• How badly is their working environment set up that they do not have the required footage and data to analyse such an incident from the beginning? It should just be there. End of.
  • How can they initially conclude an incident is not even worth investigating that ends up with a 5 second penalty and 2 license penalty points?
  • How can 'new evidence' make a difference in the decision of investigating? If you have a crash happening, and you think you might not have all relevant information, you shouldn't conclude within 3 minutes that it's not worth investigating. There's 2 damaged cars that went from the front to the back of the field, by default that should be worth investigating. The whole point should be to investigate all relevant information and footage until you can reach a proper verdict. 
  • Why do they need another 20 minutes to reach the conclusion that they'll investigate it after the race? Didn't they have the proper evidence now?
  • What are these people paid for?
All these unnecessary delays affect the race. For the to-be-penalized driver it's often an advantage, because in the meantime he can either gap drivers behind, or if he fell back work himself back through the field. Often the later the penalty is given the better his race result. It can also be a disadvantage: it can impacts strategic decisions, for example Ferrari pitting Leclerc again near the end of the race. Had they known they were driving with a 15 seconds time penalty to come, they might handle things differently.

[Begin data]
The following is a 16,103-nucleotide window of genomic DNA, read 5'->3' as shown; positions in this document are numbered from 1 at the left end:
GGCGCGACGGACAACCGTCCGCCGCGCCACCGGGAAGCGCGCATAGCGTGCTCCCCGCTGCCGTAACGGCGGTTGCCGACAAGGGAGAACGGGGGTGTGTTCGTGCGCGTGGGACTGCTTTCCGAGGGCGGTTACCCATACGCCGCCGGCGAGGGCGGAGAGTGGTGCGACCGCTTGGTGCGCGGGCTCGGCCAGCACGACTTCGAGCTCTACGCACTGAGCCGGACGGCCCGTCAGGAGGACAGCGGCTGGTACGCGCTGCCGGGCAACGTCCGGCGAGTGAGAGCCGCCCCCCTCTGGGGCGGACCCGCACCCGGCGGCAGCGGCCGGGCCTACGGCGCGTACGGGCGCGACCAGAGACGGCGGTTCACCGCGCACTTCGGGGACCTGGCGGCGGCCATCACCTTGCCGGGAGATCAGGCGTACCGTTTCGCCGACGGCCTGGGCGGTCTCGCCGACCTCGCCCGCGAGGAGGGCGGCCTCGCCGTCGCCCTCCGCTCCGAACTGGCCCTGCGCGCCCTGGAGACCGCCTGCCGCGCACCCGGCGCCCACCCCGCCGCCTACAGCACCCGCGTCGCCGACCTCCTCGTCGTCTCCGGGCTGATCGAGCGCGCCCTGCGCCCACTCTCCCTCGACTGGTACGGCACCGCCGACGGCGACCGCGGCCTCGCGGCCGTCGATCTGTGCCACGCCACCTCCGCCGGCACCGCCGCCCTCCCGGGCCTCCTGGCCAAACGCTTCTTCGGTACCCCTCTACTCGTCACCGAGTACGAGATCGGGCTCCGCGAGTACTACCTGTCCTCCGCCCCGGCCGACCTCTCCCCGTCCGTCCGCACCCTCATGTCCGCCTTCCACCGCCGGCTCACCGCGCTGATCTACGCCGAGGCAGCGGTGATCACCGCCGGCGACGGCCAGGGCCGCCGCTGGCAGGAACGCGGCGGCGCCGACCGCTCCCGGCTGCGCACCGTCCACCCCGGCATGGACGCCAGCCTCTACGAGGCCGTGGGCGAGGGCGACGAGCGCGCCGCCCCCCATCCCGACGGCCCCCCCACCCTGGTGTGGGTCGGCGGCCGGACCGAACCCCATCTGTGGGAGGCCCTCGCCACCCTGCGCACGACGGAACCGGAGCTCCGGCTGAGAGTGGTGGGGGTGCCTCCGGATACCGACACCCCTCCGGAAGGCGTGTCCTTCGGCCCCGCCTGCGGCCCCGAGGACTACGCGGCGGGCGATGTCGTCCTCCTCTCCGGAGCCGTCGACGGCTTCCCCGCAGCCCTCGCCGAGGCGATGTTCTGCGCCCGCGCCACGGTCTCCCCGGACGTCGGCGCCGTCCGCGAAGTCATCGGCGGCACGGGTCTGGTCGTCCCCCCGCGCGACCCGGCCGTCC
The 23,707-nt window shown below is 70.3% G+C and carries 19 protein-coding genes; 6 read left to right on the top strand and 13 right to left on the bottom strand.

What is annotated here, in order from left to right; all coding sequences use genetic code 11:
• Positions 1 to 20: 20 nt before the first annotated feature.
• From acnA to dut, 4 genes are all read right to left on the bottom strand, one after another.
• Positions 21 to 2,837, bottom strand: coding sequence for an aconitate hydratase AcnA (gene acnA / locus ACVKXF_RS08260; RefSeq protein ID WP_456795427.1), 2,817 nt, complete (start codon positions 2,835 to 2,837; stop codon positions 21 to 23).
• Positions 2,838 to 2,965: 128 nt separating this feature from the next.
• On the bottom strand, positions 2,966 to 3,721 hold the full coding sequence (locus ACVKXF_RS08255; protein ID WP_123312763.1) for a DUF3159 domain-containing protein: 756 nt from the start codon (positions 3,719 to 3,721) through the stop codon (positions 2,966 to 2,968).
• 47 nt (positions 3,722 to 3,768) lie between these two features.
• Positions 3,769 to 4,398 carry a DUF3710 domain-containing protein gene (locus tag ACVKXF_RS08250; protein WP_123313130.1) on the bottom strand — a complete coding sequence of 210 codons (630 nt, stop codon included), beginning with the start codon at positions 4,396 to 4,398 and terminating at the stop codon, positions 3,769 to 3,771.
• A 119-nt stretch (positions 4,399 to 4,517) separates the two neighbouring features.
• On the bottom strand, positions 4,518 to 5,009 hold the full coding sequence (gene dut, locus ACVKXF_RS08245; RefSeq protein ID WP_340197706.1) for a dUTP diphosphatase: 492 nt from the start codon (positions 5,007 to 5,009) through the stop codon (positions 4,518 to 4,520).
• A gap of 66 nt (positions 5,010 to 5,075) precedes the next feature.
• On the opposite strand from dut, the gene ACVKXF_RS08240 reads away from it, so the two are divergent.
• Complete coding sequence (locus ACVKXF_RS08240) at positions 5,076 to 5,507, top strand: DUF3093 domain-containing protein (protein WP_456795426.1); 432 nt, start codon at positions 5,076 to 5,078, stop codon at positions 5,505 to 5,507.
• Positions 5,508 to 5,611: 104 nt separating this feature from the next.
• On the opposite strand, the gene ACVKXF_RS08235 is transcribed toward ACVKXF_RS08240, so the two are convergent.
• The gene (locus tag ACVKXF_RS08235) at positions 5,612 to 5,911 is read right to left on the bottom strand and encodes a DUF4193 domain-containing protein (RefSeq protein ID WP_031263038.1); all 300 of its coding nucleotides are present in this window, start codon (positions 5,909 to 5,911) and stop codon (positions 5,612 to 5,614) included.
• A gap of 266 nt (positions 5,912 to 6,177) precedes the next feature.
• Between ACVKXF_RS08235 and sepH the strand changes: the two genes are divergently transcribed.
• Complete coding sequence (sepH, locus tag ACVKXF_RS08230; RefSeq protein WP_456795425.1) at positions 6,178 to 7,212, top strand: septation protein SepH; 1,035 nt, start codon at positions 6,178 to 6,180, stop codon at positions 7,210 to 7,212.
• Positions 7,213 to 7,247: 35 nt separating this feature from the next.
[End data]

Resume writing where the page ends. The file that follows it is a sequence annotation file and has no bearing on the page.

All in all, this is all just infuriating...    I could tell on lap 1 from my couch with the replay of Hamilton's onboard that Leclerc had plenty of space yet understeered into Verstappen destroying his race. Why does a team of race directors and stewards need 4 hours to come to the same conclusion? 
 
We're talking about a multi billion business here, a global sport. It shouldn't have this kind of incompetence. Stop hurting the sport.

 



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#2 NixxxoN

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Posted 14 October 2019 - 11:57

Lap 52 (last lap)

Not counted, automatic system fails miserably. So Perez didn't crash.

Imagine if that happened in Brazil 2008


Edited by NixxxoN, 14 October 2019 - 11:58.


#3 goldenboy

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Posted 14 October 2019 - 12:37